Ask Cosmo Any­thing

From ran­dom lit­tle is­sues to ma­jor life dra­mas, we’ve got your back.

Cosmopolitan (India) - - YOU, YOU, YOU -

Q. I’m dat­ing a new guy and he’s great ex­cept that he’s some­what of a slob when he eats. He gets food on his face, and some­times on his clothes. It’s em­bar­rass­ing! How do I get him to eat like a civilised adult?

A: Some­what of a slob? It sounds like you’re dat­ing Homer Simpson. Luck­ily, this is a prob­lem that should be pretty easy to solve. It’s pos­si­ble that he doesn’t know what a slob he’s be­ing—hard to be­lieve, we know. So he’ll prob­a­bly ap­pre­ci­ate your telling him as long as you do it by gen­tly pok­ing fun at him rather than scold­ing. Next time he’s wear­ing his din­ner, say some­thing like, “Has any­one ever told you that you eat like Cookie Mon­ster? Be­cause we need to have a lit­tle in­ter­ven­tion.” He’ll ei­ther be gen­uinely sur­prised or will sheep­ishly agree. Ei­ther way, he’ll be open to work­ing on it.

Q: I’m in a long-dis­tance re­la­tion­ship—he’s Amer­i­can and we met dur­ing my visit there. We only had a lit­tle time to­gether and have not seen each other for a year, even though we Skype and text reg­u­larly. I re­ally care for him, but can it ever work?

A: A long-dis­tance re­la­tion­ship is like a celeb crush—it’s based on day­dreams and fan let­ters. Skyp­ing and tex­ting are planned and edited, so noth­ing ever hap­pens on im­pulse or by chance be­tween you both, as it does in other re­la­tion­ships. In­stead of

us­ing on­line com­mu­ni­ca­tion to heat up mu­tual day­dreams, use the time to dis­cuss what you think about, who you are and who you want to be. Be­fore com­mit­ting your­self to a dream and a long-dis­tance air ticket, find out more about him—and your­self, too.

Q: Last year I started see­ing a guy just for sex. I vowed I wouldn’t let feel­ings get in­volved, but now I’m not sure. I love his smile and he’s got a great body. I keep telling my­self we’re just friends. But how do I know what I want?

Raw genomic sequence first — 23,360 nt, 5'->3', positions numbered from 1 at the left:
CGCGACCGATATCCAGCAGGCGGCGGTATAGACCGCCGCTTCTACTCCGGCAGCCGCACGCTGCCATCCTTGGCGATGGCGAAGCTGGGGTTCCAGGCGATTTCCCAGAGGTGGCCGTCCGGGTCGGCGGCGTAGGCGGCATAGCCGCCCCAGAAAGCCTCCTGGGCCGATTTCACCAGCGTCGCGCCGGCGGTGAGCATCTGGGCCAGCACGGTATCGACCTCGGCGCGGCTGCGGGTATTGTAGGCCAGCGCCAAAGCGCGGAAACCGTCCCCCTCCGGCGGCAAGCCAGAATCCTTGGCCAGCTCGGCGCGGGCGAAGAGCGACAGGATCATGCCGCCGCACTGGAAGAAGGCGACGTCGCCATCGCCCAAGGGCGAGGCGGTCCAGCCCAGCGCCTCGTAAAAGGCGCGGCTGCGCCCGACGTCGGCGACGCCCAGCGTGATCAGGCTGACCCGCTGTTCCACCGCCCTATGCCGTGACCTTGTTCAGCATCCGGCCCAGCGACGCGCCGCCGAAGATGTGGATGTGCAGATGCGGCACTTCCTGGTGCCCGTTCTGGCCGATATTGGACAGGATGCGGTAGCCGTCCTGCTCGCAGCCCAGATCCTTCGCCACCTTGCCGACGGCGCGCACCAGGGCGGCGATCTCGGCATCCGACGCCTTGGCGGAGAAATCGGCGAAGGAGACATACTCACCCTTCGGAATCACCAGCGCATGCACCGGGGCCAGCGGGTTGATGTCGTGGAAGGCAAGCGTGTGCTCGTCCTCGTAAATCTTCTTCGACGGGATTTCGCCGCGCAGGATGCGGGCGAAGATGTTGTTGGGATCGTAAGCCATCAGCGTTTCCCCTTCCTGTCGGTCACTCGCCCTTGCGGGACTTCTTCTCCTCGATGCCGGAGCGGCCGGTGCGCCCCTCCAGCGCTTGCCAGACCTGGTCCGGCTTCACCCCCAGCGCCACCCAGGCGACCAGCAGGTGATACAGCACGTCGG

A: A woman needs to think hard be­fore en­ter­ing a re­la­tion­ship ‘just for sex’. It means no long-term plans to­gether, no go­ing out to­gether in pub­lic, and that he’s free to fool around or fall for some­one else. Emo­tions can blaze in spite of well-in­tended vows to keep them cool. Your feel­ings for this guy are heat­ing up. If he re­ally is the friend you say you want, then why don’t you in­vite him to places be­yond the bed­room? Try shar­ing en­ter­tain­ments other than sex. And if he re­jects pla­tonic, friendly over­tures, back off fast from ‘just for sex’ be­fore your sim­mer­ing feel­ings get badly hurt.

Q: How should I pick a pair of sun­glasses that suits me?

A: Just like the per­fect pair of jeans, the right sun­glasses should show off your best fea­tures (and gloss over your less than per­fect ones). As a gen­eral rule, choose styles that are the op­po­site of your face shape. For in­stance, if you have a square face, pick round frames to cre­ate curves. Long faces work well with wide frames, tri­an­gle faces look good with cat eye-sun­glasses, and round face shapes look great with rec­tan­gu­lar or squar­ish frames.

Lea Michele con­trasts round frames with her square face

Newspapers in English

Newspapers from India

© PressReader. All rights reserved.